Two hours later, I was interviewed by the full medical team, and two hours after that I received a CT scan. A friendly surgical resident with great bedside manner delivered the news: acute appendicitis. I would not be making my flight home. An hour later, I was in surgery.

It turned out, the surgeons told me, that the appendix was not merely infected, but actually gangrenous. Two-thirds of the tissue was already dead. The organ was "tissue thin" when they operated, a situation that could have spread bacteria throughout my body cavities and led to peritonitis.

Recovery was slow. Once again, I found myself the only native English speaker on the floor. The staff didn't ask what insurance I had; they asked if I had insurance. Police guards were placed throughout the hallways; many patients were loud and disruptive. Just about every bed was filled; my room was one of the few with vacancies. The nursing staff was continually on the go; it was clear that, in this community hospital committed to serving everyone, there just weren't enough hands to go around.

Still, the staff was extremely supportive. There were a number of mistakes in the system: I was brought meals that weren't appropriate for post-surgery, and I was not given the IV antibiotic the surgeon had recommended. When I called these items to the staff's attention, they eventually were remedied. When my roommate arrived--an engaging man who described himself as having major psychiatric problems--similar oversights led him to become extremely agitated. I told the nurses that I was a psychologist, and I explained how they could calm the situation. They did so, and I wound up with an excellent and appreciative roommate.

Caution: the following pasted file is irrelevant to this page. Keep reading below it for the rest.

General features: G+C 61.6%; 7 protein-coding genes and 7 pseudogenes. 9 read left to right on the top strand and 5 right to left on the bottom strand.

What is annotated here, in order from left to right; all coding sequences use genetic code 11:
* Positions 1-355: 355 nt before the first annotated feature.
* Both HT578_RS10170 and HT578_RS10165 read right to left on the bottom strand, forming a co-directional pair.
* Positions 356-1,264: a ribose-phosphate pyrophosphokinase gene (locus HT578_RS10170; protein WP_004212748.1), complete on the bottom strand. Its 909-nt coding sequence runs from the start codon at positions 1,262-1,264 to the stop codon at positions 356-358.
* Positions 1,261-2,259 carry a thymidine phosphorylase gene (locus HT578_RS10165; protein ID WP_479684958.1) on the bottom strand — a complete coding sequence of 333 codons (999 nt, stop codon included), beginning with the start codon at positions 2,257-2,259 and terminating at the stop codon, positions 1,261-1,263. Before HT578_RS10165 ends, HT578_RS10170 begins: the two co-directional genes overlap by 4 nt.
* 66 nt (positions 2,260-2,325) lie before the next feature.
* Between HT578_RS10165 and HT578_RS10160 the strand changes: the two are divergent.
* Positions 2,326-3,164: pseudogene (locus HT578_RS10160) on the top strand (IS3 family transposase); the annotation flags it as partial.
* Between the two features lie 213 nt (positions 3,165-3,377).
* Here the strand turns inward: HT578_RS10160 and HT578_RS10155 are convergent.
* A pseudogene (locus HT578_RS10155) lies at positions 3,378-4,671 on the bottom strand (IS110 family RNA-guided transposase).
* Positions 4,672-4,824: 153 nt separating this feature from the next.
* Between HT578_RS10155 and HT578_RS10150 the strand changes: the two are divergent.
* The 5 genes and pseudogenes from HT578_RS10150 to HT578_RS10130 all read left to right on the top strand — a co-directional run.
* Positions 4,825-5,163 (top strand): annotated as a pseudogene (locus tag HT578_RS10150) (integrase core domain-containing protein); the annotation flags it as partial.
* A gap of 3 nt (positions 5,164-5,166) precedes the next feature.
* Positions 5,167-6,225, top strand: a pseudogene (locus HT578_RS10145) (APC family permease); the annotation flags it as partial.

As I got on my feet, I wandered the floors and met many patients and staff: a kind man from Colombia who also had his appendix removed; an Irish security guard who told me of his own recent hospitalization and confided his frustration with the overwhelmed health care system; a third year medical student who went out of her way to find out how I was doing; a graveyard shift nurse from Poland who found a friendly way to wake up patients in the middle of the night for their care; a clearly burned out nurse from India who withheld simple comforts from a disruptive patient. After a while, I stopped noticing people's nationalities. We were all in this together.

By Wednesday I was ready to leave, and I flew home on Thursday. The outpouring of support from blog readers, friends, and family members was incredible. Several times I found myself on the verge of tears. I hadn't really eaten much in several days, and I hadn't stepped outside from Monday evening through Wednesday afternoon. Food tasted unusually good; the sky seemed especially blue. I was grateful to be alive and to enjoy these simple pleasures.